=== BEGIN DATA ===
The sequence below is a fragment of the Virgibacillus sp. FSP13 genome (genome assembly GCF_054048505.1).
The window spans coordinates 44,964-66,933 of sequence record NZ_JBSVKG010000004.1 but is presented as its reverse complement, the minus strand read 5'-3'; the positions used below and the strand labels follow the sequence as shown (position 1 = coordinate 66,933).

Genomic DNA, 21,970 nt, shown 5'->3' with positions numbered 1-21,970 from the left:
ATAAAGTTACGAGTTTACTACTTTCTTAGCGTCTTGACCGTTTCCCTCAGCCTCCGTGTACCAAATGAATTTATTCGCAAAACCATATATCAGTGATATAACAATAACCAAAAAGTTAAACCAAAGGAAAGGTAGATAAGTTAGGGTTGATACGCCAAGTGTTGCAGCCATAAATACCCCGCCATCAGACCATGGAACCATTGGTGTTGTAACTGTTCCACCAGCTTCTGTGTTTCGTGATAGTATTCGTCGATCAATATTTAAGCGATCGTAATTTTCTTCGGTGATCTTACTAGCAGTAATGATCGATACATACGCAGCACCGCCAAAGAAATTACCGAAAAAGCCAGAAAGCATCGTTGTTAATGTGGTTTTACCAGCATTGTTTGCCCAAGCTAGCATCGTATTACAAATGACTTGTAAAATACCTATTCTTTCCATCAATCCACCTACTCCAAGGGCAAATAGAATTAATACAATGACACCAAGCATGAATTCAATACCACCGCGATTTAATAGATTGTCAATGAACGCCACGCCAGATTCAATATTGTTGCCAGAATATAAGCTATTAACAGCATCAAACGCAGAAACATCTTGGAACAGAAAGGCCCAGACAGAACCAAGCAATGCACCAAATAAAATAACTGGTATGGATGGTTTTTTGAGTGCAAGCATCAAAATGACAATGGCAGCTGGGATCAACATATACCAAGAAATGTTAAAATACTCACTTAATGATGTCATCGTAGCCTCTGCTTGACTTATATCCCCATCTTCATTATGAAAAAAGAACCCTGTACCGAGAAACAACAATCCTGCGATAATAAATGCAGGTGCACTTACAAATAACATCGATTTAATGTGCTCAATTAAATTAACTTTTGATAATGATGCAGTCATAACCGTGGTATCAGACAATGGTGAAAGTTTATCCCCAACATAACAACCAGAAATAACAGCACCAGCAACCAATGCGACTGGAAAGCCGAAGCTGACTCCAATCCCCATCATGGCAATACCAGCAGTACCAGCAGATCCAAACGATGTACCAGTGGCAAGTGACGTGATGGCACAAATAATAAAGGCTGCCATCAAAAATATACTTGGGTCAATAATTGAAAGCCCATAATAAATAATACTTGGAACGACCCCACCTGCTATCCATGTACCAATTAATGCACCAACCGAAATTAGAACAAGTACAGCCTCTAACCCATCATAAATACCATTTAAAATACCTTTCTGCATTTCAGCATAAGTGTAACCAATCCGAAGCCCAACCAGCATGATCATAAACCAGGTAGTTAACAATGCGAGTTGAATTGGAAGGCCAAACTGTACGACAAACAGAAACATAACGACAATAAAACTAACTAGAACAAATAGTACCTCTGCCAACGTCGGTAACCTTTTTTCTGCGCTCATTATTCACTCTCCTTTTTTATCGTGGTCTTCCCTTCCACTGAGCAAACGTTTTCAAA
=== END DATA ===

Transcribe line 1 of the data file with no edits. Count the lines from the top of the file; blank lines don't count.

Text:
The sequence below is a fragment of the Virgibacillus sp. FSP13 genome (genome assembly GCF_054048505.1).